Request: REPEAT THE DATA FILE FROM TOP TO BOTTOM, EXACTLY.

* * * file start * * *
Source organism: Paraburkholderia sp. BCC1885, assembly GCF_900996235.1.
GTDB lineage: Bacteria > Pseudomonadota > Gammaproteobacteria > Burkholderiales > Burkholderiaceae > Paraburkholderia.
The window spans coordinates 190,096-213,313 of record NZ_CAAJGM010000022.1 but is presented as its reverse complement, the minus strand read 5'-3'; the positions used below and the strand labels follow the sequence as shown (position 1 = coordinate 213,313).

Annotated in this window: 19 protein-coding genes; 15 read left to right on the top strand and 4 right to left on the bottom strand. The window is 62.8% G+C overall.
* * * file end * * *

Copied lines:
Source organism: Paraburkholderia sp. BCC1885, assembly GCF_900996235.1.
GTDB lineage: Bacteria > Pseudomonadota > Gammaproteobacteria > Burkholderiales > Burkholderiaceae > Paraburkholderia.
The window spans coordinates 190,096-213,313 of record NZ_CAAJGM010000022.1 but is presented as its reverse complement, the minus strand read 5'-3'; the positions used below and the strand labels follow the sequence as shown (position 1 = coordinate 213,313).

Annotated in this window: 19 protein-coding genes; 15 read left to right on the top strand and 4 right to left on the bottom strand. The window is 62.8% G+C overall.